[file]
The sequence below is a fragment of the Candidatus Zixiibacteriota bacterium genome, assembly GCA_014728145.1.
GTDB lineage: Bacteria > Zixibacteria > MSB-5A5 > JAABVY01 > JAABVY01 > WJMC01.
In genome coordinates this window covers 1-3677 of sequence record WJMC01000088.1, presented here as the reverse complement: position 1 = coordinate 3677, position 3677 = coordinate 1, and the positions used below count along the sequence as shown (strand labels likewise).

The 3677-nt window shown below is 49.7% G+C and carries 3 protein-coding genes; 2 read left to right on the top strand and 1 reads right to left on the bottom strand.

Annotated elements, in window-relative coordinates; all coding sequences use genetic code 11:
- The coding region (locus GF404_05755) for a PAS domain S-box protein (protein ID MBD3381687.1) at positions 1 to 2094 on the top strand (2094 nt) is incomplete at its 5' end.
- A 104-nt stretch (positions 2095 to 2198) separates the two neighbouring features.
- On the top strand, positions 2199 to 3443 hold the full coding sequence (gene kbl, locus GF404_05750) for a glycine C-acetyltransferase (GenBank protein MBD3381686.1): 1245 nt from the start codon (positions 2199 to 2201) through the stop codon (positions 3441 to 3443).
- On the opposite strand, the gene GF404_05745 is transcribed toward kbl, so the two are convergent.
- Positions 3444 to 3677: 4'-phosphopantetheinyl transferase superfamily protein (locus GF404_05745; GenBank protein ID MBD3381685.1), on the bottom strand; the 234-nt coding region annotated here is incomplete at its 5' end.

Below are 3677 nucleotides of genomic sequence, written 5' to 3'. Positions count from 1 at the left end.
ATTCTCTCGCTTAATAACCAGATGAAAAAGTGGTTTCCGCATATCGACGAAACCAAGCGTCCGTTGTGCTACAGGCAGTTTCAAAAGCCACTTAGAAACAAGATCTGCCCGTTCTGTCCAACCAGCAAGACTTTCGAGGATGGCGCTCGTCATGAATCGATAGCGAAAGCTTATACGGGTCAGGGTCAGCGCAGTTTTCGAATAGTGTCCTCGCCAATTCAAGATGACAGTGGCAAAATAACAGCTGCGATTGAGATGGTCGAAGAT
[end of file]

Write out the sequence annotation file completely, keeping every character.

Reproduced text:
The sequence below is a fragment of the Candidatus Zixiibacteriota bacterium genome, assembly GCA_014728145.1.
GTDB lineage: Bacteria > Zixibacteria > MSB-5A5 > JAABVY01 > JAABVY01 > WJMC01.
In genome coordinates this window covers 1-3677 of sequence record WJMC01000088.1, presented here as the reverse complement: position 1 = coordinate 3677, position 3677 = coordinate 1, and the positions used below count along the sequence as shown (strand labels likewise).

The 3677-nt window shown below is 49.7% G+C and carries 3 protein-coding genes; 2 read left to right on the top strand and 1 reads right to left on the bottom strand.

Annotated elements, in window-relative coordinates; all coding sequences use genetic code 11:
- The coding region (locus GF404_05755) for a PAS domain S-box protein (protein ID MBD3381687.1) at positions 1 to 2094 on the top strand (2094 nt) is incomplete at its 5' end.
- A 104-nt stretch (positions 2095 to 2198) separates the two neighbouring features.
- On the top strand, positions 2199 to 3443 hold the full coding sequence (gene kbl, locus GF404_05750) for a glycine C-acetyltransferase (GenBank protein MBD3381686.1): 1245 nt from the start codon (positions 2199 to 2201) through the stop codon (positions 3441 to 3443).
- On the opposite strand, the gene GF404_05745 is transcribed toward kbl, so the two are convergent.
- Positions 3444 to 3677: 4'-phosphopantetheinyl transferase superfamily protein (locus GF404_05745; GenBank protein ID MBD3381685.1), on the bottom strand; the 234-nt coding region annotated here is incomplete at its 5' end.

Below are 3677 nucleotides of genomic sequence, written 5' to 3'. Positions count from 1 at the left end.
ATTCTCTCGCTTAATAACCAGATGAAAAAGTGGTTTCCGCATATCGACGAAACCAAGCGTCCGTTGTGCTACAGGCAGTTTCAAAAGCCACTTAGAAACAAGATCTGCCCGTTCTGTCCAACCAGCAAGACTTTCGAGGATGGCGCTCGTCATGAATCGATAGCGAAAGCTTATACGGGTCAGGGTCAGCGCAGTTTTCGAATAGTGTCCTCGCCAATTCAAGATGACAGTGGCAAAATAACAGCTGCGATTGAGATGGTCGAAGAT